getting deposited into different tissues, where they can cause inflammation
and damage. Typically, the sites at which these complexes get deposited
are determined by your genetic predisposition.
of Antigen-Antibody Complex Formation and Ensuing Inflammation
the most common cause of excessive formation of antigen-antibody
complexes is having an unhealthy digestive tract.
your mouth to your anus, your digestive tract is one long tube that
is meant to extract nutrients out of your food and allow these nutrients
to slip through through into your bloodstream so that they can nourish
your cells. While your digestive tract is designed for proper digestion
and assimilation of nutrients, it is also designed to protect your
blood and inner cells against undesirable substances that can become
antigens that lead to antigen-antibody complex formation in your
you abuse your digestive tract long enough with poor dietary and
lifestyle choices, it can begin to lose its ability to prevent harmful
substances from entering your blood. The lining of your digestive
tract can begin to break down, and the population of microorganisms
that line your digestive tract can shift from being predominately
health-promoting and protective bacteria to largely microorganisms
that can break down your digestive tract lining, such as yeast,
bad bacteria, and even parasites.
state -- where your digestive tract lining loses its ability to
keep harmful substances out of your blood -- is often called "leaky
gut syndrome can cause incompletely digested food to enter your
bloodstream. And the most problematic incompletely digested food
group in autoimmune illness is protein.
body expects to receive amino acids -- the smaller constituents
of protein -- into its blood supply, not bigger molecules of protein
(several amino acids linked to one another). So when incompletely
digested protein enters your blood supply through an unhealthy digestive
tract lining, your immune system identifies these molecules as being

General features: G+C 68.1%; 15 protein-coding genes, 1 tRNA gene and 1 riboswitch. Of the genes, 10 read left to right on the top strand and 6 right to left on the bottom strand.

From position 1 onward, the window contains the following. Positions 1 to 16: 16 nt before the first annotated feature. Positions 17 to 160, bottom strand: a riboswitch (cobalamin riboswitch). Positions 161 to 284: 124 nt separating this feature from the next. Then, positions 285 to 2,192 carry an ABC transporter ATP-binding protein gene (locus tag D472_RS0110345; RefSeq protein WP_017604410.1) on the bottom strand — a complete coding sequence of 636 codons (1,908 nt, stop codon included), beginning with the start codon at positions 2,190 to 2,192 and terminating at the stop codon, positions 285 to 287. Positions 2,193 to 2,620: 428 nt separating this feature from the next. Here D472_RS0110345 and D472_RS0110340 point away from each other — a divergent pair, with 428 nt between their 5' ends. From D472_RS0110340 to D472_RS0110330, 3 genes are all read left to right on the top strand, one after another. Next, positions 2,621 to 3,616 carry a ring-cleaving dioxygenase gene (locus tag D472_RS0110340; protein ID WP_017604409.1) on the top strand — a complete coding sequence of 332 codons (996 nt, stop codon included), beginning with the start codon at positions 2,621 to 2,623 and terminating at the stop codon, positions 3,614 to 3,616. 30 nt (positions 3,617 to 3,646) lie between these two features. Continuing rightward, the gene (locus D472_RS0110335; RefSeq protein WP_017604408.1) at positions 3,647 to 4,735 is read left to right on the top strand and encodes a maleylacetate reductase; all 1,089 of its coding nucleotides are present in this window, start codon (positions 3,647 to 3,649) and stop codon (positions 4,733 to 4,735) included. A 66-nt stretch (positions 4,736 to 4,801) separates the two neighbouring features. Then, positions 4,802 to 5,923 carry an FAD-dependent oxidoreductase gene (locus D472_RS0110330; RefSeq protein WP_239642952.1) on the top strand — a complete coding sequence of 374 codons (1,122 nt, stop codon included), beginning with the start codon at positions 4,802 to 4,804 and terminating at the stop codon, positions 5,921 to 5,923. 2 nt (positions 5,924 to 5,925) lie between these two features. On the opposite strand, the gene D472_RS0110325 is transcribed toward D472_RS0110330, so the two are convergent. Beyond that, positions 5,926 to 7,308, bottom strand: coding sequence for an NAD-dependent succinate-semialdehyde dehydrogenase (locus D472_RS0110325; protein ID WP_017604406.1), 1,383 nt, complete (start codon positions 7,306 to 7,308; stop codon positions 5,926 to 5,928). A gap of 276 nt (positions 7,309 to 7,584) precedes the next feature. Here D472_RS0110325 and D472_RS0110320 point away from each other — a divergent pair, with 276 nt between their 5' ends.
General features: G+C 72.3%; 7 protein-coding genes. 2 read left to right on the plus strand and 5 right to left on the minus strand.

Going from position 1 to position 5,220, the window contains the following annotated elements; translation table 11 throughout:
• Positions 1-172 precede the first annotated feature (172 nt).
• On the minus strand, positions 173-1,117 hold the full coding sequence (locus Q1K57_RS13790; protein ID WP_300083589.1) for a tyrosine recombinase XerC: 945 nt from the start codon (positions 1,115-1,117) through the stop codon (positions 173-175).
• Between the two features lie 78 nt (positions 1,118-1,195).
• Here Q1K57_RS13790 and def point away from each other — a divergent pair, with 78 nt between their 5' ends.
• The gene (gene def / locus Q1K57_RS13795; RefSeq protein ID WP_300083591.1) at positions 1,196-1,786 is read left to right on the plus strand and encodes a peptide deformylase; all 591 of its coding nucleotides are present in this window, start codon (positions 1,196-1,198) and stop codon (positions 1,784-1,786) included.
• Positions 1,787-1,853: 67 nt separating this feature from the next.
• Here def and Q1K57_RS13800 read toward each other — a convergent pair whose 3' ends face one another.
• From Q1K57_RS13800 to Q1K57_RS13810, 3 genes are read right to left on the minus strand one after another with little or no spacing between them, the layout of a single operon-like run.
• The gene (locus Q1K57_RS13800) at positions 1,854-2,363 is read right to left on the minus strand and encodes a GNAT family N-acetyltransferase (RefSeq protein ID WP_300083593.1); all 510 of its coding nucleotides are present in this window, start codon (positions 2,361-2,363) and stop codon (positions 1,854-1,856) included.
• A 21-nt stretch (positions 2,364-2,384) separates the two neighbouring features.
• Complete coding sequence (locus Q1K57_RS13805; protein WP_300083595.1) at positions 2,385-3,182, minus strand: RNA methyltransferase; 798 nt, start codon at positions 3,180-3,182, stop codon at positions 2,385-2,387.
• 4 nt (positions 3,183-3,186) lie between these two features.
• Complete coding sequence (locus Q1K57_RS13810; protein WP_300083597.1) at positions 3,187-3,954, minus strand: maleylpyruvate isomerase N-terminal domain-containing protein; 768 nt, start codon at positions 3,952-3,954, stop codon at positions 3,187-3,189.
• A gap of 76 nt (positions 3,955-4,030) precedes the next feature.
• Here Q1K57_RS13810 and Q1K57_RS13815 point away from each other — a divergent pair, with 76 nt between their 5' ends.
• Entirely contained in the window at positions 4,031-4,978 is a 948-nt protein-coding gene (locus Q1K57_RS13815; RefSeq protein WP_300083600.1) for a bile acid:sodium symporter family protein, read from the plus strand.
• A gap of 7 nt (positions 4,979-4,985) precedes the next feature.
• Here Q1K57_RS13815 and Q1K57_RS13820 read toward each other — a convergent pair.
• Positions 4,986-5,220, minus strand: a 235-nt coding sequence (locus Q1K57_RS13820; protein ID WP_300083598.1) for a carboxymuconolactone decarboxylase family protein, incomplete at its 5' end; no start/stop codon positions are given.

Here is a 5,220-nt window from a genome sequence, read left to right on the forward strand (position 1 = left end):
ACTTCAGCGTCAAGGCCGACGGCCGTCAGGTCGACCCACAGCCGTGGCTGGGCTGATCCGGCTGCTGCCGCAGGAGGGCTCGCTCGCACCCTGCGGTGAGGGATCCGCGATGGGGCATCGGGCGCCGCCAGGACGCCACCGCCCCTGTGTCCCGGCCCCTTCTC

foreign and potentially harmful. Your immune system will quickly
move to create antibodies that can attach onto chains of incompletely
digested protein, forming antigen-antibody complexes. And you know
what happens next. While your immune system will do its best to
eliminate these complexes from your body, if enough of them form
because you continue to have a dysfunctional digestive tract and
you continue to eat large amounts of protein, some of these complexes
will get caught up in various tissues in your body, leading to inflammation
digested protein is not the sole group of substances that can contribute
to autoimmune illness in this fashion. Any substances that your
body cannot use for nourishment can potentially trigger the production
of antigen-antibody complexes and ensuing inflammation. This is
why it is important to be aware of common household and environmental
toxins, and to do your best to decrease your exposure to them.
example, great care should be taken to avoid unnecessary exposure
to conventional cosmetic products. Lipstick, lip balm, and other
products that are typically used around large pores have a relatively
easy pathway to your blood supply. It is a well established fact
that women suffer from autoimmune illness at a significantly higher
rate than men; I have come to believe that this is, in part, due
to the widespread use of cosmetics among women -- this is a connection
that has not been established in the medical literature, it is a
personal hypothesis based on my own clinical experiences.
this point, I hope that it is clear that autoimmune illness, no
matter which specific one you are concerned about, is not a local
problem in your body; it is a systemic problem that has multiple
causes and should be addressed as such.
another way, if you want to maximize your chances of experiencing
a full recovery and being free of autoimmune illness for the long-term,
you must take care of every aspect of your health on a daily basis.
part two of this look at autoimmune illness, we'll review specific
guidelines on how to prevent and address the root causes of autoimmune